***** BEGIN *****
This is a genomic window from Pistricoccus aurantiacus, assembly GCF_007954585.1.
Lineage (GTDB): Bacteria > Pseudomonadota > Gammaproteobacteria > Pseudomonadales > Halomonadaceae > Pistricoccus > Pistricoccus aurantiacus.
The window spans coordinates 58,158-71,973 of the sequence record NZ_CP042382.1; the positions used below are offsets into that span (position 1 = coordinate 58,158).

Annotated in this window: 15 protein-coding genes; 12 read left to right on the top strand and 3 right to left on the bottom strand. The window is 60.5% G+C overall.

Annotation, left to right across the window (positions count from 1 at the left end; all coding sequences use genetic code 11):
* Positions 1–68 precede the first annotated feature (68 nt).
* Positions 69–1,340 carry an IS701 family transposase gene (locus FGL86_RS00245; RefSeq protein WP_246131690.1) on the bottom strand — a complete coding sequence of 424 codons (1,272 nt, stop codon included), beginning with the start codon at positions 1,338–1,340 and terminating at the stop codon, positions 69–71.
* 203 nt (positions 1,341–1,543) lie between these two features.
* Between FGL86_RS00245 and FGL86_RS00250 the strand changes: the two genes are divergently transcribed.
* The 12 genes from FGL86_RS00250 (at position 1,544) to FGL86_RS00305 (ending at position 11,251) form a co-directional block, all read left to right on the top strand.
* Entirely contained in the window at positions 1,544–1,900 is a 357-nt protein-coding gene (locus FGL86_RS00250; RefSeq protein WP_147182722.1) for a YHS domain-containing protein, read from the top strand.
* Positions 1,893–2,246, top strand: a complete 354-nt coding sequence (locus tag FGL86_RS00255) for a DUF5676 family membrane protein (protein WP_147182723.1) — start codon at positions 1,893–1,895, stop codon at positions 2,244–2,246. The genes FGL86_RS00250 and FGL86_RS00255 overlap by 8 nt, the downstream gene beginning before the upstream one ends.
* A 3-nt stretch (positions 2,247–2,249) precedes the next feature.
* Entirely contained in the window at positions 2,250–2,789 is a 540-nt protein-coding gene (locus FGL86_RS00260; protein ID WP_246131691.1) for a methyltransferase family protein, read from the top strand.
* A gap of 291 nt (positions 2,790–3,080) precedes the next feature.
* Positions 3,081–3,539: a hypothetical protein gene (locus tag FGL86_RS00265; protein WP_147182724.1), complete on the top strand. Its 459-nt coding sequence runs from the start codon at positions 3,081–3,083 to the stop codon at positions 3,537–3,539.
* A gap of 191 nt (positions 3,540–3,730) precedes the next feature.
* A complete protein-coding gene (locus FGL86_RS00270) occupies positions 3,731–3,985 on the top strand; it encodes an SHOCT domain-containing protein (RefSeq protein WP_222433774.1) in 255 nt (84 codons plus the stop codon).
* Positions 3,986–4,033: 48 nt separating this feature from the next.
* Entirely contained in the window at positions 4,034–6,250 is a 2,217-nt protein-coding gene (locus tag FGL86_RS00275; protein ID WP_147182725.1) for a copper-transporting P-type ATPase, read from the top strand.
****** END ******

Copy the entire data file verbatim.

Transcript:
This is a genomic window from Pistricoccus aurantiacus, assembly GCF_007954585.1.
Lineage (GTDB): Bacteria > Pseudomonadota > Gammaproteobacteria > Pseudomonadales > Halomonadaceae > Pistricoccus > Pistricoccus aurantiacus.
The window spans coordinates 58,158-71,973 of the sequence record NZ_CP042382.1; the positions used below are offsets into that span (position 1 = coordinate 58,158).

Annotated in this window: 15 protein-coding genes; 12 read left to right on the top strand and 3 right to left on the bottom strand. The window is 60.5% G+C overall.

Annotation, left to right across the window (positions count from 1 at the left end; all coding sequences use genetic code 11):
* Positions 1–68 precede the first annotated feature (68 nt).
* Positions 69–1,340 carry an IS701 family transposase gene (locus FGL86_RS00245; RefSeq protein WP_246131690.1) on the bottom strand — a complete coding sequence of 424 codons (1,272 nt, stop codon included), beginning with the start codon at positions 1,338–1,340 and terminating at the stop codon, positions 69–71.
* 203 nt (positions 1,341–1,543) lie between these two features.
* Between FGL86_RS00245 and FGL86_RS00250 the strand changes: the two genes are divergently transcribed.
* The 12 genes from FGL86_RS00250 (at position 1,544) to FGL86_RS00305 (ending at position 11,251) form a co-directional block, all read left to right on the top strand.
* Entirely contained in the window at positions 1,544–1,900 is a 357-nt protein-coding gene (locus FGL86_RS00250; RefSeq protein WP_147182722.1) for a YHS domain-containing protein, read from the top strand.
* Positions 1,893–2,246, top strand: a complete 354-nt coding sequence (locus tag FGL86_RS00255) for a DUF5676 family membrane protein (protein WP_147182723.1) — start codon at positions 1,893–1,895, stop codon at positions 2,244–2,246. The genes FGL86_RS00250 and FGL86_RS00255 overlap by 8 nt, the downstream gene beginning before the upstream one ends.
* A 3-nt stretch (positions 2,247–2,249) precedes the next feature.
* Entirely contained in the window at positions 2,250–2,789 is a 540-nt protein-coding gene (locus FGL86_RS00260; protein ID WP_246131691.1) for a methyltransferase family protein, read from the top strand.
* A gap of 291 nt (positions 2,790–3,080) precedes the next feature.
* Positions 3,081–3,539: a hypothetical protein gene (locus tag FGL86_RS00265; protein WP_147182724.1), complete on the top strand. Its 459-nt coding sequence runs from the start codon at positions 3,081–3,083 to the stop codon at positions 3,537–3,539.
* A gap of 191 nt (positions 3,540–3,730) precedes the next feature.
* A complete protein-coding gene (locus FGL86_RS00270) occupies positions 3,731–3,985 on the top strand; it encodes an SHOCT domain-containing protein (RefSeq protein WP_222433774.1) in 255 nt (84 codons plus the stop codon).
* Positions 3,986–4,033: 48 nt separating this feature from the next.
* Entirely contained in the window at positions 4,034–6,250 is a 2,217-nt protein-coding gene (locus tag FGL86_RS00275; protein ID WP_147182725.1) for a copper-transporting P-type ATPase, read from the top strand.